HomeThe Execution of Judgments and Decisions of the European Court of Human Rights

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The Execution of Judgments and Decisions of the European Court of Human Rights

L’exécution des arrêts et décisions de la Cour européenne des droits de l’homme

Practices and Prospects Ten years after the Interlaken Conference

Pratiques et perspectives dix ans après la conférence d’Interlaken

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Published on Monday, July 27, 2020 by Céline Guilleux

Summary

The main objective of this conference is to critically examine the advances made in the field of the execution of the European Court of Human Rights judgments and decisions and the execution systems future prospects and to analyse the various legal and political measures developed by the actors involved in the execution of the Courts judgments and decisions in order to strengthen and improve execution practices in the future.

Announcement

Introduction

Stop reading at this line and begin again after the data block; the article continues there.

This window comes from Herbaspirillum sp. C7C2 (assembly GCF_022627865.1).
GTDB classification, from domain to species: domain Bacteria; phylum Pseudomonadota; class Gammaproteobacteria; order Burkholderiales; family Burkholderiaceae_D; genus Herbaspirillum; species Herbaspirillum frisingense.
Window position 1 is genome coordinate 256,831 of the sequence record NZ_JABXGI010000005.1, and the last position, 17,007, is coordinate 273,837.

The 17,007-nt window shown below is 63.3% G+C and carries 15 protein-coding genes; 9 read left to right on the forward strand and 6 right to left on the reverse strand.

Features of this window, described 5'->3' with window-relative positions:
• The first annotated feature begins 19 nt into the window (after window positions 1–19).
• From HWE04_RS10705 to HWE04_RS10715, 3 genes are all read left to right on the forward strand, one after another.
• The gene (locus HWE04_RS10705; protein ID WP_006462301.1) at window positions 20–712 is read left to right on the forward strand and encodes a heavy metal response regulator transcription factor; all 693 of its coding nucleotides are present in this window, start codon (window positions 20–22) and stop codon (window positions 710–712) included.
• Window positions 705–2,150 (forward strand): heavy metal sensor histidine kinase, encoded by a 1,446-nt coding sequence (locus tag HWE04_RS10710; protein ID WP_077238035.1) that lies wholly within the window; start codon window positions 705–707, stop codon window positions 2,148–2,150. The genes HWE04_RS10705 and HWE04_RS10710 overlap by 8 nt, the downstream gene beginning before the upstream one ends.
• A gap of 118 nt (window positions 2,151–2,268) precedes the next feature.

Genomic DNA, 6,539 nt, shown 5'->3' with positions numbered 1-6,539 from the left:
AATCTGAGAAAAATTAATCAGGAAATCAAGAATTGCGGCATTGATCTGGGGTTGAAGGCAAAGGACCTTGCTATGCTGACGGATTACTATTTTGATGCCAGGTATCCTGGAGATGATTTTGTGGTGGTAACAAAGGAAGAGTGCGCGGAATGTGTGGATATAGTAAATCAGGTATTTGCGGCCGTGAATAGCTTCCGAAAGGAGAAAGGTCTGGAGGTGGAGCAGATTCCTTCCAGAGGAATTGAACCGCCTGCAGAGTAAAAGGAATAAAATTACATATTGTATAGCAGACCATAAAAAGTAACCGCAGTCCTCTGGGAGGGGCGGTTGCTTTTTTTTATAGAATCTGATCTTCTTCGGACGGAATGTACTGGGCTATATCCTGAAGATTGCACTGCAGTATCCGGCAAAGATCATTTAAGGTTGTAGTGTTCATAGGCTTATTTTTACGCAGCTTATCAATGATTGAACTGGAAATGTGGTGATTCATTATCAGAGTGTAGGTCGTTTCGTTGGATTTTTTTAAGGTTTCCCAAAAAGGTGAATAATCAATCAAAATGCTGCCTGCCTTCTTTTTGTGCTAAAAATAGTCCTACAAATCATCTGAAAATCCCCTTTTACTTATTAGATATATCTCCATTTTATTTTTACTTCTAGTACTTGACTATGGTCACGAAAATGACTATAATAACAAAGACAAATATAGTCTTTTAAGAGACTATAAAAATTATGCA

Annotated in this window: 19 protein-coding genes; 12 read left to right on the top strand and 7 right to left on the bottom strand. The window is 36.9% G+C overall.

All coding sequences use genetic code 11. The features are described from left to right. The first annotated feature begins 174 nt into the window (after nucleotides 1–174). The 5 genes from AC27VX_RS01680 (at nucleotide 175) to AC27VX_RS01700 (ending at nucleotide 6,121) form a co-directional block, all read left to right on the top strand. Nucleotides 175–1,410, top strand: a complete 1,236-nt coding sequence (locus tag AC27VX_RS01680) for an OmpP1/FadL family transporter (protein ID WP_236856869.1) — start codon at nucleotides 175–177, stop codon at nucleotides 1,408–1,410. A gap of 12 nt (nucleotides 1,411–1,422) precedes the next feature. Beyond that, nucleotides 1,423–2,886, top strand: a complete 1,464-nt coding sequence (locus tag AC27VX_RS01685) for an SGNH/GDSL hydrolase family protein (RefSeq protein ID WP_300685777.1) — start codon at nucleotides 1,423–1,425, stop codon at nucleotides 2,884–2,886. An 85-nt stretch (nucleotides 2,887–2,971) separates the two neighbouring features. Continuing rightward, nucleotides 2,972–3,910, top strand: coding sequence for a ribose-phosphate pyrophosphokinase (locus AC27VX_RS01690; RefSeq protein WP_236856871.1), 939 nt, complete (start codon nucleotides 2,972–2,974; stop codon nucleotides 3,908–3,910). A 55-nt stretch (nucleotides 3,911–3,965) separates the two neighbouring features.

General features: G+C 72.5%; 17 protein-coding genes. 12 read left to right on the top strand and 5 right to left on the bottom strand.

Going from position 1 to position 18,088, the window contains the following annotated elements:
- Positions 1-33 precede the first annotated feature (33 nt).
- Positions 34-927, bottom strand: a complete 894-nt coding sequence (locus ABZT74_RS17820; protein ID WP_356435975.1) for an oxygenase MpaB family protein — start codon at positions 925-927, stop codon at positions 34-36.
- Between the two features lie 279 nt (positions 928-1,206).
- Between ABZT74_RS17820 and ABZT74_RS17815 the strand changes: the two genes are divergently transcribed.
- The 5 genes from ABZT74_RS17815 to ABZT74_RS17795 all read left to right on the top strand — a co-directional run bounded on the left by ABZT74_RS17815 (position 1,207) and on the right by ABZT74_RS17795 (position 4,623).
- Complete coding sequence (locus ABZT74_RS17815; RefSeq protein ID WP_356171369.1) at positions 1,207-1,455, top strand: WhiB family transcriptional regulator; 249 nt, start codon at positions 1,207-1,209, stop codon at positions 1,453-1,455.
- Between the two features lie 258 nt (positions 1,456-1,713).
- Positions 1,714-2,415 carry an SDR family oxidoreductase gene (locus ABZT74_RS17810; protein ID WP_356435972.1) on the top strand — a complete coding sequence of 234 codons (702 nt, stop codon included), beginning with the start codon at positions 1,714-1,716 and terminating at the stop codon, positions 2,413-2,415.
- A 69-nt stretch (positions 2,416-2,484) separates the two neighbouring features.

At the end of the Interlaken Conference in February 2010, an Action Plan was made to improve the efficiency of the system for monitoring the execution of judgments and decisions of the European Court of Human Rights. Constituting an "instrument of political orientation", the Plan was reviewed at the Ministerial Conferences of Izmir (2011), Brighton (2012), Brussels (2015) and Copenhagen (2018). The end of the Interlaken process coincides with the Council of Europe's 70th anniversary and the Declaration of Helsinki (2019) in which the Ministers of states parties to the European Convention on Human Rights (ECHR) reaffirmed their commitment to the Convention system by drawing the conclusion that the strength of the Council of Europe is based on a "periodic and in-depth evaluation of all member states, in accordance with established legal criteria".